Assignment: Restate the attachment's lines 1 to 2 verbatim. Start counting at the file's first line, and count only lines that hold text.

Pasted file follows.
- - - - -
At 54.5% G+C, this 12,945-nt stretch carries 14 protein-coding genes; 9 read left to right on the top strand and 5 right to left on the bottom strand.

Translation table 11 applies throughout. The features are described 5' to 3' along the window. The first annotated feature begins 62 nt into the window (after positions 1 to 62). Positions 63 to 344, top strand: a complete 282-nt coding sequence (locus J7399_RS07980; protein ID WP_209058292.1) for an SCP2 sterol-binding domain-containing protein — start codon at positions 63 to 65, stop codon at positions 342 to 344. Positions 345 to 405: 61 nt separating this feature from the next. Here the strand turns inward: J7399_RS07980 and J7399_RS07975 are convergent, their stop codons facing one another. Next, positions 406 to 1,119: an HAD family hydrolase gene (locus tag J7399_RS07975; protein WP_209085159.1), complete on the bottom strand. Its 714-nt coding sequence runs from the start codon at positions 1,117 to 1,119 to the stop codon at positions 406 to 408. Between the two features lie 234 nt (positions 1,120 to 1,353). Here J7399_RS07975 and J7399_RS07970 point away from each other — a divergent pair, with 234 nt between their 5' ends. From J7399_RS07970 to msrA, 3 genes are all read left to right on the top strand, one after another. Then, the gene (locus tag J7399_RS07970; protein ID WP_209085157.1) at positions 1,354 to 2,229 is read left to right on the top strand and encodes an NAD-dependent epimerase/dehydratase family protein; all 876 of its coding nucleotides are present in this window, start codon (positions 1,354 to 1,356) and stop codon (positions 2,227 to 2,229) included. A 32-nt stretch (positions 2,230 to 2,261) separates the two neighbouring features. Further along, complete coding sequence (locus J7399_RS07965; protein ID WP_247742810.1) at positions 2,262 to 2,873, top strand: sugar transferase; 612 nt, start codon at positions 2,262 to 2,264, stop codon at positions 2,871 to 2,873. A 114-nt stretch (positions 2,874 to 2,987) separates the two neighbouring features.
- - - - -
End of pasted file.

At 54.5% G+C, this 12,945-nt stretch carries 14 protein-coding genes; 9 read left to right on the top strand and 5 right to left on the bottom strand.

Translation table 11 applies throughout. The features are described 5' to 3' along the window. The first annotated feature begins 62 nt into the window (after positions 1 to 62). Positions 63 to 344, top strand: a complete 282-nt coding sequence (locus J7399_RS07980; protein ID WP_209058292.1) for an SCP2 sterol-binding domain-containing protein — start codon at positions 63 to 65, stop codon at positions 342 to 344. Positions 345 to 405: 61 nt separating this feature from the next. Here the strand turns inward: J7399_RS07980 and J7399_RS07975 are convergent, their stop codons facing one another. Next, positions 406 to 1,119: an HAD family hydrolase gene (locus tag J7399_RS07975; protein WP_209085159.1), complete on the bottom strand. Its 714-nt coding sequence runs from the start codon at positions 1,117 to 1,119 to the stop codon at positions 406 to 408. Between the two features lie 234 nt (positions 1,120 to 1,353). Here J7399_RS07975 and J7399_RS07970 point away from each other — a divergent pair, with 234 nt between their 5' ends. From J7399_RS07970 to msrA, 3 genes are all read left to right on the top strand, one after another. Then, the gene (locus tag J7399_RS07970; protein ID WP_209085157.1) at positions 1,354 to 2,229 is read left to right on the top strand and encodes an NAD-dependent epimerase/dehydratase family protein; all 876 of its coding nucleotides are present in this window, start codon (positions 1,354 to 1,356) and stop codon (positions 2,227 to 2,229) included. A 32-nt stretch (positions 2,230 to 2,261) separates the two neighbouring features. Further along, complete coding sequence (locus J7399_RS07965; protein ID WP_247742810.1) at positions 2,262 to 2,873, top strand: sugar transferase; 612 nt, start codon at positions 2,262 to 2,264, stop codon at positions 2,871 to 2,873. A 114-nt stretch (positions 2,874 to 2,987) separates the two neighbouring features.